Online claims are insisting that you shouldn’t use the abbreviated “20” to represent the year 2020 – for example, writing 2020 as “20” – doing so in 2020 can be dangerous.
In an era of calendar apps, we don’t have to write the date down often. But this does mean that it’s easy to forget the rules for writing dates in different places.
Because the last two digits of the date – “20” – are also the first two digits of the current century, writing just “20” allows people to modify the date backward or forwards with a great deal of ease. Easy modification may be acceptable – or even preferable – in diaries, school notes, or personal correspondence, but, when it comes to checks and other important documents, it can be dangerous, and lead to fraud.
Unscrupulous folks can easily change dates to earlier dates. If you sign an agreement that requires you to make annual payments starting one year after the date of the contract, for example, and you date the agreement “1/6/20,” the counterparty could easily add “19” to the end of the date and demand that you make the first payment immediately since the agreement commenced on “1/6/2019.”
Likewise, crooks can modify dates forwards. If you were the lender in the aforementioned example, the borrower could change “1/6/20” to “1/6/2021” or some later date and refuse to pay you when the first payment – or first series of payments – should have become due.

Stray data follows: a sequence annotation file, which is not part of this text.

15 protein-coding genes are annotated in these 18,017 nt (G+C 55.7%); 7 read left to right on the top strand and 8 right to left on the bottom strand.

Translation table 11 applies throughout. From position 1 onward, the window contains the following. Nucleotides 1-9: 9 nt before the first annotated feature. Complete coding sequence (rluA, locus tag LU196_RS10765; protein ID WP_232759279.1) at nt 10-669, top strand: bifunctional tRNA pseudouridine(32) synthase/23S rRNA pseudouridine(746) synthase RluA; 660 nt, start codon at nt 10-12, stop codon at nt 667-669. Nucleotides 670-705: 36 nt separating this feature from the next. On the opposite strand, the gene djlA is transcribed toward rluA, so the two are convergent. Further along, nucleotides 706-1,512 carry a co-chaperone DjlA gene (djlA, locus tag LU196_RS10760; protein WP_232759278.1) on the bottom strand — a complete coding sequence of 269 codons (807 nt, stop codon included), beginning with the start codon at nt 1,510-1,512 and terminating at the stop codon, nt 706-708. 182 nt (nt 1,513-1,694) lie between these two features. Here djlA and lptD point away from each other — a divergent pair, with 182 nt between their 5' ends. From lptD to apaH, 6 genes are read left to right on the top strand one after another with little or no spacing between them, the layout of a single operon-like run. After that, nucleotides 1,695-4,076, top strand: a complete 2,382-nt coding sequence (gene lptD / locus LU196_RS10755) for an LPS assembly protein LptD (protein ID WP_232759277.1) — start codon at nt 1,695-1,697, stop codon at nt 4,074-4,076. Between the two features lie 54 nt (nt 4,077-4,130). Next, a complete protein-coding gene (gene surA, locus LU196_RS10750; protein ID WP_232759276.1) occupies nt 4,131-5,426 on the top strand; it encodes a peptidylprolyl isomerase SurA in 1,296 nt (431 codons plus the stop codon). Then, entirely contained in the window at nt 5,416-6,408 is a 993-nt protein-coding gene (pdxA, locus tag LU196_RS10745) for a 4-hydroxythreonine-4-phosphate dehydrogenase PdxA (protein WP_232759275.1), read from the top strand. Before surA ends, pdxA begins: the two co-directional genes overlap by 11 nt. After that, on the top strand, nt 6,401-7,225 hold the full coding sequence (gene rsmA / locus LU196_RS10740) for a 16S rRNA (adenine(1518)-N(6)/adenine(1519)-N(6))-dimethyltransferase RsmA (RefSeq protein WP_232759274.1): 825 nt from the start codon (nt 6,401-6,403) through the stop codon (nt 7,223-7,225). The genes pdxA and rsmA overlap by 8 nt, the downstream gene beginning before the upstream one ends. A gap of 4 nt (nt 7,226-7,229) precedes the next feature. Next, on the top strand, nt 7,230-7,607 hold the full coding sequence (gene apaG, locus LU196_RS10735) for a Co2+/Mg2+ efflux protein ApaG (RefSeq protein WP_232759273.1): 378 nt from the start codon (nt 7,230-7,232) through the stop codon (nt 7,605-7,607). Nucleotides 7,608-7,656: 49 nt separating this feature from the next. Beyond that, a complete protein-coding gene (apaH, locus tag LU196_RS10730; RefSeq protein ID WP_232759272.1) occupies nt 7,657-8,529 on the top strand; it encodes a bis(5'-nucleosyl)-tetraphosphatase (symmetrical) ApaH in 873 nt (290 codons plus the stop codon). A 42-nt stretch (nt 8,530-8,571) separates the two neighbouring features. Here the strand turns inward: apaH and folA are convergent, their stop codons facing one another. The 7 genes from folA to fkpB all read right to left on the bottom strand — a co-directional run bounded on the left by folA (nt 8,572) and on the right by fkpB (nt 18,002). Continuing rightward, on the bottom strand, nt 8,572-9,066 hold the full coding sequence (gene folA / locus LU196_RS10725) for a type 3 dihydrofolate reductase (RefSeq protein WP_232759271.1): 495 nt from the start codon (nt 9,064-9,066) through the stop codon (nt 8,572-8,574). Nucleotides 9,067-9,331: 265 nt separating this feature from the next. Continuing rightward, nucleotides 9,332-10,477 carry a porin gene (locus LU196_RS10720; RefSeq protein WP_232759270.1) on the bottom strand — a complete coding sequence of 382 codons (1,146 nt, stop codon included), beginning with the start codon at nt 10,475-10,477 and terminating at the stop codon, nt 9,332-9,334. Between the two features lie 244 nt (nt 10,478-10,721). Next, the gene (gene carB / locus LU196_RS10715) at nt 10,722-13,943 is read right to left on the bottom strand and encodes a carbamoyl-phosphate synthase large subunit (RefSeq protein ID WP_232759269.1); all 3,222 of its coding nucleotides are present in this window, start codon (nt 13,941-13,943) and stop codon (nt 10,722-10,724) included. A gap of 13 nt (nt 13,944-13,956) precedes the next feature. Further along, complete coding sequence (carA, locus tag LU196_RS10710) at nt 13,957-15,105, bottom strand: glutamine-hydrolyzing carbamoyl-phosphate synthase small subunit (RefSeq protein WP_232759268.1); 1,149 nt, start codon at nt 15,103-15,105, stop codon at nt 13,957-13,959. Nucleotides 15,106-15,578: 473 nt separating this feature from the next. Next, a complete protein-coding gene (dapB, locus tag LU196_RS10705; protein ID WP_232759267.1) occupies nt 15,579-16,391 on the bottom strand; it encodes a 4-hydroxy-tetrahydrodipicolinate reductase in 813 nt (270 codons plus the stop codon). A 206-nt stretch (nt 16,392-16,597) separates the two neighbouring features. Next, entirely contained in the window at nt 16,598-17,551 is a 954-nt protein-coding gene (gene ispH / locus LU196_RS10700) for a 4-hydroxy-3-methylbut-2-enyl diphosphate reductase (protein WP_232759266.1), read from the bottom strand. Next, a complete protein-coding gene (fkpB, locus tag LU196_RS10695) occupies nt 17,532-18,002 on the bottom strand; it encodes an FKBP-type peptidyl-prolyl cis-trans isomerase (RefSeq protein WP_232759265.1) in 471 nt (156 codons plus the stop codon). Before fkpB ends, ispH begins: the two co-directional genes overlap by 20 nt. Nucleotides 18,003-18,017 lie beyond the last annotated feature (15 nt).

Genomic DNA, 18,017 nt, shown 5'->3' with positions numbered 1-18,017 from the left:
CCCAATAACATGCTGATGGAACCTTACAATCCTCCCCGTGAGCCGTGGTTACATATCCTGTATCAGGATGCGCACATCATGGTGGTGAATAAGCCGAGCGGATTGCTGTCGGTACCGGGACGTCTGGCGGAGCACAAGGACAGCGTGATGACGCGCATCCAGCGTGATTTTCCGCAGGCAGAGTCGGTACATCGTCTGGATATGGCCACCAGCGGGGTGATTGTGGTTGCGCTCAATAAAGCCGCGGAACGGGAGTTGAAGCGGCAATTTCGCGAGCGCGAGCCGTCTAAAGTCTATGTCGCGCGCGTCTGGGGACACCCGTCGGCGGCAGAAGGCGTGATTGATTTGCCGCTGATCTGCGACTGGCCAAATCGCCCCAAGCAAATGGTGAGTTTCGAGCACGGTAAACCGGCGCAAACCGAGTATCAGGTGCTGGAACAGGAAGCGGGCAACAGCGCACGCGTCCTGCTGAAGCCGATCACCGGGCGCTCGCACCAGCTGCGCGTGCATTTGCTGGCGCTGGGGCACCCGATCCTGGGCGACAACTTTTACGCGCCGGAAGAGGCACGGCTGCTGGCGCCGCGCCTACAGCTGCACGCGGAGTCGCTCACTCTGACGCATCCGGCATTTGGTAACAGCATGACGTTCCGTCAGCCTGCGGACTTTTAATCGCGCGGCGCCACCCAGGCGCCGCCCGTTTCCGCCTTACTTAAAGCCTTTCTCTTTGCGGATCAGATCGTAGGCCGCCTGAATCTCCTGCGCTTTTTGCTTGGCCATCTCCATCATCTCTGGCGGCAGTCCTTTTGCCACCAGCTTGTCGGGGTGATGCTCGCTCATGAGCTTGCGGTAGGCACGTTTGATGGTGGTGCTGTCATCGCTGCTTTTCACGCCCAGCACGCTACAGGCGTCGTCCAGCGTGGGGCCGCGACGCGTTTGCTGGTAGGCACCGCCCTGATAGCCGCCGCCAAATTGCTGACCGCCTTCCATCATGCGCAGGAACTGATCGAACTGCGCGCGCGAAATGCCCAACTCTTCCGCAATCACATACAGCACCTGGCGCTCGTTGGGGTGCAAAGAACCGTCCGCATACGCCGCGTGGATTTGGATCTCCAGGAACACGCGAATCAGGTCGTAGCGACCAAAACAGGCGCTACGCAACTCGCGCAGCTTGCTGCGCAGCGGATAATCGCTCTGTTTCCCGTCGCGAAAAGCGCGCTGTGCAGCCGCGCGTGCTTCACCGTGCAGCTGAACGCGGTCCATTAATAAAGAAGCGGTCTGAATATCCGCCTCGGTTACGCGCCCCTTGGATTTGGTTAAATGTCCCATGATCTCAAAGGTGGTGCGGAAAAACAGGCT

Similar risks apply to checks – a check dated “1/6/20” could theoretically be modified to any January 6th until 2100; if you stopped payment on a check written with an abbreviated date in 2020, you might need to close your account in order to prevent having to re-stop the check every 6 months for the rest of your life.
In general, for at least two reasons, it is better to write out the full date whenever you are writing a document with any legal significance – “January 6, 2020” or “6 January 2020,” not “1/6/20,” or even “1/6/2020”:
1. Formats such as “1/6/20″ are ambiguous and can lead to confusion and conflicts; while most Americans understand “1/6/20” to mean January 6, 2020,” for example, many people in other regions, and some folks in the United States, interpret it to mean the 1st of June, 2020.
2. It is much harder to unscrupulously modify a fully written date than to similarly change its equivalent numeric shorthand. “1/6/2020,” for example, can be modified to “11/6/2020” far more easily than “January 6, 2020” can be changed to “November 6, 2020”.) In fact, for similar reasons, single-digit dates should ideally be written with a preceding zero (“January 06, 2020” instead of “January 6, 2020”) – but, for cultural and other reasons, few people are likely to follow such advice.
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